Such a feature might build up on LIN_ADVANCE, as we know the nozzle pressure already if it's enabled. It's linear to the amount of executed advance steps, so we have that in "realtime". But I'm not sure if this is realy helpful, as I don't think we should compensate for that effect inside the stepper ISR. When calculating a new extrusion length like it's done using the flow factor inside the planner, this one calculated factor will be applied constantly along acceleration, cruising and deceleration phase. This means we have the problem again that we start with 0 pressure (if we come from full stop), accelerate to some pressure and decelerating to 0 again.
Another thing to consider when implementing this is that it isn't allowed to influence LIN_ADVANCE. LA needs the intended extrusion length from slicer which is the length we realy extrude. This new feature would calculate a bigger extrusion length, but that's only a "virtual" value as it isn't realy extruded.

Regarding autotemp, I'm not too optimistic. Speeds are changing within seconds from infill to perimeter for example, while our hotends are quite lazy. And the time amount for look-ahead with a 16 blocks buffer can be very low.

thinkyhead added a commit that referenced this issue Mar 4, 2018

autotemp_factor is not value_celsius_diff
See #9852#issuecomment-369861822

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Zer0t3ch added a commit to Zer0t3ch/Marlin that referenced this issue Mar 13, 2018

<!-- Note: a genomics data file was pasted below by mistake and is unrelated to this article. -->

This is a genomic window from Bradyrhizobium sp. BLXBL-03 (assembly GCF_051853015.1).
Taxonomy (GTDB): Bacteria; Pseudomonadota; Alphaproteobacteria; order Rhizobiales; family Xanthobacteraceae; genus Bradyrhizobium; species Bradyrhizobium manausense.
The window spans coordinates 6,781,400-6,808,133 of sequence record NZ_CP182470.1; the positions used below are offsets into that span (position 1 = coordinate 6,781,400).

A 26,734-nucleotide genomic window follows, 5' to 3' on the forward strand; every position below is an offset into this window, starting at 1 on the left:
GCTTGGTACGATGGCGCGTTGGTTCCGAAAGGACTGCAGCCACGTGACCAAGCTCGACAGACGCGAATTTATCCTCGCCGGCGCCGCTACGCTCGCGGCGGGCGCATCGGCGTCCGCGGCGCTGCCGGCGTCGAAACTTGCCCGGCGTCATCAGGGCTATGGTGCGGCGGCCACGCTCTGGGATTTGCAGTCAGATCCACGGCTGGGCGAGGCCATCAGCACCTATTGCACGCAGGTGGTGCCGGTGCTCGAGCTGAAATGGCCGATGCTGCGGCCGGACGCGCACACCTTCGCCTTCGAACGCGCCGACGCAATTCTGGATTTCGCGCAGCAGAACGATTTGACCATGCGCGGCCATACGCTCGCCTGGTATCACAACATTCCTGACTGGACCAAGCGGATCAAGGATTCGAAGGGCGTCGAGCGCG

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@SimonSolar2C

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commented Mar 16, 2018

extrusiontestsgcode
extrusiontests
Many clever people commenting here - just want to add an observation and a test anyone can run.
I was trying to find out what is the maximum speed of my printer's extrusion, and developed this test of measuring extrusion width at various speeds. Was surprised to see the results were not linear up to a point, but degraded from 10mm/s to 120mm/s.
Strangely my upgrade to genuine E3D did not help. Tightening the extruder pressure screws had improvement. Its now understood why corners have too much material in them.
Ive been thinking for ages that some fudge factor is needed. Keen to try this M592
I tried to fix this using linear advance v1.1 without much improvement.
Looking forward to the release of LA 1.5 !

Zer0t3ch added a commit to Zer0t3ch/Marlin that referenced this issue Mar 30, 2018

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M1dn1ghtN1nj4 pushed a commit to M1dn1ghtN1nj4/MN-Unified-Firmware-Remix-OLD that referenced this issue Jul 9, 2018